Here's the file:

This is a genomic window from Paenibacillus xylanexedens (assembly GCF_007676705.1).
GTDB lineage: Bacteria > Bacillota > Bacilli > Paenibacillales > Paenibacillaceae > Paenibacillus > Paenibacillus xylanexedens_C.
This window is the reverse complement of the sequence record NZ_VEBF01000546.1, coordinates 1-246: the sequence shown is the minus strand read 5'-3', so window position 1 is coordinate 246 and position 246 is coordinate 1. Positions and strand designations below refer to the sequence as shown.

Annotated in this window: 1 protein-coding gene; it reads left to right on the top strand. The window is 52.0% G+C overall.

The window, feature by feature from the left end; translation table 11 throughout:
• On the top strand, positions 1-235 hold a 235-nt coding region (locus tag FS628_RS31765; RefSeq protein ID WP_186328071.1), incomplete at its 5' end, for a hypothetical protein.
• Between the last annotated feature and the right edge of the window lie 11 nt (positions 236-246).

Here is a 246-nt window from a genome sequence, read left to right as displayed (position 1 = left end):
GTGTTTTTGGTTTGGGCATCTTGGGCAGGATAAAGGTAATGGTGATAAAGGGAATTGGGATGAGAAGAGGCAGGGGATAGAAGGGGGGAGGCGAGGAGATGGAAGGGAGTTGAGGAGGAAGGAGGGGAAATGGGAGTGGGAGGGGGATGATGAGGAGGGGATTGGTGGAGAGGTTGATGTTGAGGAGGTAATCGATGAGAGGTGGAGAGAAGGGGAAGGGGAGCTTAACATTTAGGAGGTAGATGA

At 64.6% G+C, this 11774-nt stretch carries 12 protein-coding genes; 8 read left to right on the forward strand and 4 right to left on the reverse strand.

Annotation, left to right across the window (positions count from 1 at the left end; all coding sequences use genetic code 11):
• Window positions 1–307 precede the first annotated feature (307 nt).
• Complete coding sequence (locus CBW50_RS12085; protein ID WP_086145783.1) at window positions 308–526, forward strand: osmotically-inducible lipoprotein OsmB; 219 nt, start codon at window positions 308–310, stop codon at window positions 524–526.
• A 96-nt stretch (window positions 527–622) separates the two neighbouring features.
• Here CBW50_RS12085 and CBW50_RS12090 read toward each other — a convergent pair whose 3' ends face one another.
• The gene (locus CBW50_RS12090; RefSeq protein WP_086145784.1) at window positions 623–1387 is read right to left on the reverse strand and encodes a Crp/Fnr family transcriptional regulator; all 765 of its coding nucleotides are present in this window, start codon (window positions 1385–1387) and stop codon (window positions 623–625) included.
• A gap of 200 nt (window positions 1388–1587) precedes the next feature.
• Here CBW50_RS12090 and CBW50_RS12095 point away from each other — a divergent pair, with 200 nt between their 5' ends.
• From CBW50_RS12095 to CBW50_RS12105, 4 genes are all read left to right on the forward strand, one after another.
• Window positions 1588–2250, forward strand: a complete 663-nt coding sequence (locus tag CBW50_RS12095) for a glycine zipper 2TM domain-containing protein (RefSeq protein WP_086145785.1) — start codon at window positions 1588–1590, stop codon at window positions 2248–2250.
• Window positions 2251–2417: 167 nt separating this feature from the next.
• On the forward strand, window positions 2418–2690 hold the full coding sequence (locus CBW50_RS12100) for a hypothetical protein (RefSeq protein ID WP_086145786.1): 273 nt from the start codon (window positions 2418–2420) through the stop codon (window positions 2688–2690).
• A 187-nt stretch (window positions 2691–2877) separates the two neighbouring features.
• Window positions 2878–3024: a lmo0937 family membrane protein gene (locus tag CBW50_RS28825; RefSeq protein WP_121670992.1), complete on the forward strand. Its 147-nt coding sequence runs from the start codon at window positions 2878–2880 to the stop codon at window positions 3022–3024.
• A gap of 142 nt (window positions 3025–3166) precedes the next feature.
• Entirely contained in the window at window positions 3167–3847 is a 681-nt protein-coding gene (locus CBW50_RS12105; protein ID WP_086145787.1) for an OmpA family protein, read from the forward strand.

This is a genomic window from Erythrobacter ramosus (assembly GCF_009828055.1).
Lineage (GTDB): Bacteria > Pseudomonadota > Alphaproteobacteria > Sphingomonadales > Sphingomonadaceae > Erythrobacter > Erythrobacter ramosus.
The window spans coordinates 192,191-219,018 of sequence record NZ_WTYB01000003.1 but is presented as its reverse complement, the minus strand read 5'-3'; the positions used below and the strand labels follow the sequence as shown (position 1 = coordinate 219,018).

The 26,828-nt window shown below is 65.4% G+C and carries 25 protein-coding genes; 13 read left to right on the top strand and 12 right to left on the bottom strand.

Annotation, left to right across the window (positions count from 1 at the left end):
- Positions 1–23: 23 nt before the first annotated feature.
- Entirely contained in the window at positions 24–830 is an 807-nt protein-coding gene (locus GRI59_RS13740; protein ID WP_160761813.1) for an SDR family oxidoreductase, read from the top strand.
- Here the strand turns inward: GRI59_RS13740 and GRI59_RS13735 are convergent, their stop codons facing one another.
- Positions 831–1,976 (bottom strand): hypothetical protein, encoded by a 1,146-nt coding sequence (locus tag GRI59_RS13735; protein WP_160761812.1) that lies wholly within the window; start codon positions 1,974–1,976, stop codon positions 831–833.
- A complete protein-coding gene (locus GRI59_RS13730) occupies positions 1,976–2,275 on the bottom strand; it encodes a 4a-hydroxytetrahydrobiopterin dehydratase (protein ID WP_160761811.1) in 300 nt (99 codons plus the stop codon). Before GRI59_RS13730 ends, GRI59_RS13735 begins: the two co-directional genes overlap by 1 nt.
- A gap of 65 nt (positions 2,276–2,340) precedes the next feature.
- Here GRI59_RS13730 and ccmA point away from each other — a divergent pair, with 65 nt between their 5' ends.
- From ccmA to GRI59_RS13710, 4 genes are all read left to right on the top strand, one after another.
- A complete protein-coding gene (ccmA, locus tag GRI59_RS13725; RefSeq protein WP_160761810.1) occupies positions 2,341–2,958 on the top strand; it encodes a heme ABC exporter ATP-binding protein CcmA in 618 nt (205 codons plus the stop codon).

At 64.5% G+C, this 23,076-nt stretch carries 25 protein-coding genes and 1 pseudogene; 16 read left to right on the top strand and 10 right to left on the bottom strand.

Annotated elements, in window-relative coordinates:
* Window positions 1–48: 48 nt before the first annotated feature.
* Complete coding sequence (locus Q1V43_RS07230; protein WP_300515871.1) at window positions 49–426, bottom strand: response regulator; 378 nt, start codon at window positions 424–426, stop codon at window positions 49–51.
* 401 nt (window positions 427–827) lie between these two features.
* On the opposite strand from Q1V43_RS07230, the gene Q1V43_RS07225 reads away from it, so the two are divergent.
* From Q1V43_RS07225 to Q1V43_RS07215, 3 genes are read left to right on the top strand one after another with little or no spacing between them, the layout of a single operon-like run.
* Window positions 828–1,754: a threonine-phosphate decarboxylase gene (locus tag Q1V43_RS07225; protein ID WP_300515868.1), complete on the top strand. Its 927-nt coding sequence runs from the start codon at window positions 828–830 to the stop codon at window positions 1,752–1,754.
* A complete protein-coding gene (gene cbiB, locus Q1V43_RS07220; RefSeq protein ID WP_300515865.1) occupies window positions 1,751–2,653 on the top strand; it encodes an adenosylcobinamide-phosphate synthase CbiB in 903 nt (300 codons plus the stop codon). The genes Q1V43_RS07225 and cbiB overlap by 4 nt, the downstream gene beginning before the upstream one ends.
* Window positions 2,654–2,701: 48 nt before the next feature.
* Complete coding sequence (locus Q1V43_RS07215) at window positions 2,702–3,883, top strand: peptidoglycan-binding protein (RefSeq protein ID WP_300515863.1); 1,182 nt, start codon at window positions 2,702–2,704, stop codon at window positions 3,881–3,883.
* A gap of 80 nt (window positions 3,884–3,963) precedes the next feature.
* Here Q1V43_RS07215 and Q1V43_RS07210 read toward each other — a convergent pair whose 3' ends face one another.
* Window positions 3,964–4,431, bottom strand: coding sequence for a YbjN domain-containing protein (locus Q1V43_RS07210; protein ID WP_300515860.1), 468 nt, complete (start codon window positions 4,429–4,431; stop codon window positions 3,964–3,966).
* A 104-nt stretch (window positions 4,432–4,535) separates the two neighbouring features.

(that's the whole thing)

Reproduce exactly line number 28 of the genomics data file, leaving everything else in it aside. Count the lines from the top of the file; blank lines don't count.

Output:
Lineage (GTDB): Bacteria > Pseudomonadota > Alphaproteobacteria > Sphingomonadales > Sphingomonadaceae > Erythrobacter > Erythrobacter ramosus.